“These movies aren’t aimed at the critics,” Rentrak analyst Paul Dergarabedian tells TheWrap
“War Room,” the low-budget movie about the power of prayer that broke out at the box office this weekend, is the latest example of audiences making a hit out of a film that the critics panned.
It’s not unusual for critics and audiences to be divided, particularly in the summer, since superhero and action films aren’t necessarily intended to be high art, simply crowd-pleasers. Last year, Michael Bay‘s “Transformers: Age of Extinction,” Angelina Jolie‘s “Maleficent” and “Teenage Mutant Ninja Turtles” all were beaten up by critics but went on to box-office success.
But rarely is the divide between critics and the crowds so great as it is when it’s a religiously-themed movie, and “War Room” provided a spectacular example of that this weekend. Ripped by critics, the film doubled the predictions of box-office analysts with $11 million and came in second, leaving other high-profile openers in the dust. It even knocked defending champ “Straight Outta Compton” out of the No. 1 spot nationally on Friday, its first day of release by Sony’s Affirm Films.
“War Room” was produced, directed and co-written by Alex Kendrick and features a mainly African-American cast topped by T.C. Stallings and New York Times best-selling Christian author Priscilla Shirer. The two play a middle-aged couple struggling in their marriage until they meet a stranger (Karen Abercrombie) who points out the power of prayer.
It has been reviewed by 12 critics on aggregation site Rotten Tomatoes, a relatively low number. Of the reviews, ten are negative and two are positive, adding up to an overall rating of just 17 percent “fresh.”
That’s in line with the low scores for other recent faith-based films including “God’s Not Dead” (16 percent fresh), “Son of God” (21 percent) and “Mom’s Night Out.” (16 percent), “Exodus: Gods and Kings” (27 percent). Darren Aronofsky‘s “Noah” bucked the trend with a 77 percent positive ratings — though many of the Christian faithful stayed away from theaters — and the Greg Kinnear film “Heaven Is for Real” was at 46 percent.
With so many negative reviews of films in this genre, it’s easy to wonder if Christian-themed movies just rub reviewers the wrong way. Another factor may be that critics and journalists in general are typically seen as a group more secular than religious.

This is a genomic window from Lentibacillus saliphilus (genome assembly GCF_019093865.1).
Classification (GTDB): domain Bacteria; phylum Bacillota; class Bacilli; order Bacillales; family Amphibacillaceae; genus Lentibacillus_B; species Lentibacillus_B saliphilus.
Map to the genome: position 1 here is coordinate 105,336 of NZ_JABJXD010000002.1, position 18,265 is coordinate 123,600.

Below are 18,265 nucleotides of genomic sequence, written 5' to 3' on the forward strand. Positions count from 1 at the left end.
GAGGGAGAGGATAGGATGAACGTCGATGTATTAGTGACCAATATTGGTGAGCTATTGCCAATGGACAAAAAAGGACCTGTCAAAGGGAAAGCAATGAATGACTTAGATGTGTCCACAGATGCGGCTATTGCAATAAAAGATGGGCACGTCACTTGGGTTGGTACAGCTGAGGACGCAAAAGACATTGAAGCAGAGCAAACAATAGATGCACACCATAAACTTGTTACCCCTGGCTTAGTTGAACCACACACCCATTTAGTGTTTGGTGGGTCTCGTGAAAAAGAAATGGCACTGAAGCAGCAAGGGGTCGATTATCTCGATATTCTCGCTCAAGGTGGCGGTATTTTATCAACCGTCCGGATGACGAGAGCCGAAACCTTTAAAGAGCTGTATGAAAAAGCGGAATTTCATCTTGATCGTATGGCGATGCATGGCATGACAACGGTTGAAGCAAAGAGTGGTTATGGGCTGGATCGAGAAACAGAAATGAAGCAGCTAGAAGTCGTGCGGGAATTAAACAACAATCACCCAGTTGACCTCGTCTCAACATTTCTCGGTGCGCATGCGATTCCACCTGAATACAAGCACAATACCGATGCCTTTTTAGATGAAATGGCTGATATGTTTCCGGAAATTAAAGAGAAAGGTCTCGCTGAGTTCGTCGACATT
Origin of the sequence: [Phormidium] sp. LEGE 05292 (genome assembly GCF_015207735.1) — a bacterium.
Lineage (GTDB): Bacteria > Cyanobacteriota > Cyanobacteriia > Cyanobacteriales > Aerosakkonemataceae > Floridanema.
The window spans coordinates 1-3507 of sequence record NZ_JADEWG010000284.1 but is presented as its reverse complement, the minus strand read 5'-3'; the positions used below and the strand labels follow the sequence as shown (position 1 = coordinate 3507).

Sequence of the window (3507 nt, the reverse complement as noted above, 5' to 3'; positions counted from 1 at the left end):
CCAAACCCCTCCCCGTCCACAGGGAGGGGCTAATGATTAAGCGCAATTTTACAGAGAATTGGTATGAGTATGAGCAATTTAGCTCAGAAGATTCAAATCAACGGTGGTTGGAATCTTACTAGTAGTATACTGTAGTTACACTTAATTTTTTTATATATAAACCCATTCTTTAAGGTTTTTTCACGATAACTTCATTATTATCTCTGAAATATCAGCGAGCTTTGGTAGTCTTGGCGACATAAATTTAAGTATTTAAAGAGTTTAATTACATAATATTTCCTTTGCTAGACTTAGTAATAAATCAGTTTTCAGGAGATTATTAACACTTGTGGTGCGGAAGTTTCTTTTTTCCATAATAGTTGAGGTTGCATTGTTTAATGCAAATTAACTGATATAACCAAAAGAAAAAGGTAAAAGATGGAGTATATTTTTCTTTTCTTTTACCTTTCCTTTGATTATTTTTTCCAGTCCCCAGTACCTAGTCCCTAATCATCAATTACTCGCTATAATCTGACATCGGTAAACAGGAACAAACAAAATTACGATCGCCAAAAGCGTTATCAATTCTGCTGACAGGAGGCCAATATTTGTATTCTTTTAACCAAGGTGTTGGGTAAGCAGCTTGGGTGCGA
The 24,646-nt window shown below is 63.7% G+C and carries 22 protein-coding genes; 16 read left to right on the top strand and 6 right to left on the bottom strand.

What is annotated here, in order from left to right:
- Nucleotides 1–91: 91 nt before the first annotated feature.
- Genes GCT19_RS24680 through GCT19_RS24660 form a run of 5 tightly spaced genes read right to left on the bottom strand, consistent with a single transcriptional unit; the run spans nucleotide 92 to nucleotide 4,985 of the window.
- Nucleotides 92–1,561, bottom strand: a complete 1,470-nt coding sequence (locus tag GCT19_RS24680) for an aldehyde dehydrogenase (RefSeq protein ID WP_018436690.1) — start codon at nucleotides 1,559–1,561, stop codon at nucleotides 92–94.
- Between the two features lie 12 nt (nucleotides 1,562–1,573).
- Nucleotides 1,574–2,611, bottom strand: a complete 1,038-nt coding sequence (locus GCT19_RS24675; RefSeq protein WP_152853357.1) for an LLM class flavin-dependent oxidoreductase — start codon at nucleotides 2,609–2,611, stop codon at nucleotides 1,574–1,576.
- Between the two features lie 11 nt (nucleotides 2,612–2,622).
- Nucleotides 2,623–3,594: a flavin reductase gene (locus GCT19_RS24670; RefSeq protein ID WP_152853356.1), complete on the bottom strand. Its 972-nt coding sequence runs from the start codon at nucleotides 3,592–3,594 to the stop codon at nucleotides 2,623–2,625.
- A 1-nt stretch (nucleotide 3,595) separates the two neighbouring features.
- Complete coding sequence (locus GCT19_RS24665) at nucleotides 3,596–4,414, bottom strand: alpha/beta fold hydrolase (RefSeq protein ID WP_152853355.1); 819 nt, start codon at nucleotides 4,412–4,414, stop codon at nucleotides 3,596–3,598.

“These movies aren’t aimed at the critics,” Paul Dergarabedian, senior media analyst at Rentrak, told TheWrap. “Faith-based movies are preaching to the converted, literally. That’s what they do and they serve an important purpose in that, for years and years, those audiences have felt that Hollywood was leaving them out, and not making movies for them.”
And many of the independently produced faith-based films are done on extremely low budgets, are devoid of top stars and cut corners in terms of production values to keep costs down, so it’s likely some don’t measure up, at least technically.
But none of that seems to bother the faithful, who flock to some of the films, encouraged by the grassroots and church-based marketing campaigns that target them.
“Faith-based audiences are smart about these movies delivering what they want to see,” Sony’s distribution chief Rory Bruer told TheWrap. “They know what they’re looking for and a critic’s opinion isn’t going to sway them. In today’s world of social media, audiences have a good handle on what a movie is about, and whether it’s for them or not.”
Given the chance to give a grade of their own to “War Room,” audiences that were 80 percent over the age of 25 years and 60 percent female awarded it a rare “A+” CinemaScore.
The bottom line is that both camps may be right, at least from their own perspective. Critics may be justified in finding flaws in the production values, how the message is delivered and overall execution. And audiences can be right on the money when they say the movie was exactly what they’d been looking for.